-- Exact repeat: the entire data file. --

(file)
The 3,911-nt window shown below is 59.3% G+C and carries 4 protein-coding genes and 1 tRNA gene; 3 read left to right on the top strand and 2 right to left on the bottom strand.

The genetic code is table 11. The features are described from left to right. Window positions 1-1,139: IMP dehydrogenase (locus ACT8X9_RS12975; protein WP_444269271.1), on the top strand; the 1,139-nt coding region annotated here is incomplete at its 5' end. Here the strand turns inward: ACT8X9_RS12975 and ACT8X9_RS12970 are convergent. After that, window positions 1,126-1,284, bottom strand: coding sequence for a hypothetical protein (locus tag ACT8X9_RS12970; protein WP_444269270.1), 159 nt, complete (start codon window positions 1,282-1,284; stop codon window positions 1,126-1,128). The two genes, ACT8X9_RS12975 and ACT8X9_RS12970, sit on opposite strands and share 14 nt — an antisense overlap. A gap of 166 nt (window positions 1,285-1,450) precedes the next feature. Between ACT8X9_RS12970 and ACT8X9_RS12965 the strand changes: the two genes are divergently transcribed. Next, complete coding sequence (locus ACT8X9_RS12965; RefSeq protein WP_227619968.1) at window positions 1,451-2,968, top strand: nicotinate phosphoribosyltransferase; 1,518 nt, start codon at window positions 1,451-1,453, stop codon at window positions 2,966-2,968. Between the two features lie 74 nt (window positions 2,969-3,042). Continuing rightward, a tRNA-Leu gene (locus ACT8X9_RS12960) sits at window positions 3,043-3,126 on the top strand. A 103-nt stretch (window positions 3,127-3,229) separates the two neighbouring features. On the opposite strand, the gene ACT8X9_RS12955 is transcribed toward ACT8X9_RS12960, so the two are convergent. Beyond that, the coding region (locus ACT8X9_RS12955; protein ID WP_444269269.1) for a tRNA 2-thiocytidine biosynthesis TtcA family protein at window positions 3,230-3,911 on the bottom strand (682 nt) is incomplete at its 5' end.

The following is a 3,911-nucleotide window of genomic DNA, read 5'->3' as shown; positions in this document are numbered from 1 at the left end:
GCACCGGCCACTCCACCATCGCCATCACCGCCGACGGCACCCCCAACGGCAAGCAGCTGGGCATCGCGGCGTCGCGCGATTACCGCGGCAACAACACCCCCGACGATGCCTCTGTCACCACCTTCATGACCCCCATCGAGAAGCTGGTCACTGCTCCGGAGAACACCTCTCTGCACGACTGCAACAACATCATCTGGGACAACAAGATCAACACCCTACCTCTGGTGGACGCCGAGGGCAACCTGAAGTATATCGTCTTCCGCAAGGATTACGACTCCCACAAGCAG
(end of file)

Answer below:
The 3,911-nt window shown below is 59.3% G+C and carries 4 protein-coding genes and 1 tRNA gene; 3 read left to right on the top strand and 2 right to left on the bottom strand.

The genetic code is table 11. The features are described from left to right. Window positions 1-1,139: IMP dehydrogenase (locus ACT8X9_RS12975; protein WP_444269271.1), on the top strand; the 1,139-nt coding region annotated here is incomplete at its 5' end. Here the strand turns inward: ACT8X9_RS12975 and ACT8X9_RS12970 are convergent. After that, window positions 1,126-1,284, bottom strand: coding sequence for a hypothetical protein (locus tag ACT8X9_RS12970; protein WP_444269270.1), 159 nt, complete (start codon window positions 1,282-1,284; stop codon window positions 1,126-1,128). The two genes, ACT8X9_RS12975 and ACT8X9_RS12970, sit on opposite strands and share 14 nt — an antisense overlap. A gap of 166 nt (window positions 1,285-1,450) precedes the next feature. Between ACT8X9_RS12970 and ACT8X9_RS12965 the strand changes: the two genes are divergently transcribed. Next, complete coding sequence (locus ACT8X9_RS12965; RefSeq protein WP_227619968.1) at window positions 1,451-2,968, top strand: nicotinate phosphoribosyltransferase; 1,518 nt, start codon at window positions 1,451-1,453, stop codon at window positions 2,966-2,968. Between the two features lie 74 nt (window positions 2,969-3,042). Continuing rightward, a tRNA-Leu gene (locus ACT8X9_RS12960) sits at window positions 3,043-3,126 on the top strand. A 103-nt stretch (window positions 3,127-3,229) separates the two neighbouring features. On the opposite strand, the gene ACT8X9_RS12955 is transcribed toward ACT8X9_RS12960, so the two are convergent. Beyond that, the coding region (locus ACT8X9_RS12955; protein ID WP_444269269.1) for a tRNA 2-thiocytidine biosynthesis TtcA family protein at window positions 3,230-3,911 on the bottom strand (682 nt) is incomplete at its 5' end.

The following is a 3,911-nucleotide window of genomic DNA, read 5'->3' as shown; positions in this document are numbered from 1 at the left end:
GCACCGGCCACTCCACCATCGCCATCACCGCCGACGGCACCCCCAACGGCAAGCAGCTGGGCATCGCGGCGTCGCGCGATTACCGCGGCAACAACACCCCCGACGATGCCTCTGTCACCACCTTCATGACCCCCATCGAGAAGCTGGTCACTGCTCCGGAGAACACCTCTCTGCACGACTGCAACAACATCATCTGGGACAACAAGATCAACACCCTACCTCTGGTGGACGCCGAGGGCAACCTGAAGTATATCGTCTTCCGCAAGGATTACGACTCCCACAAGCAG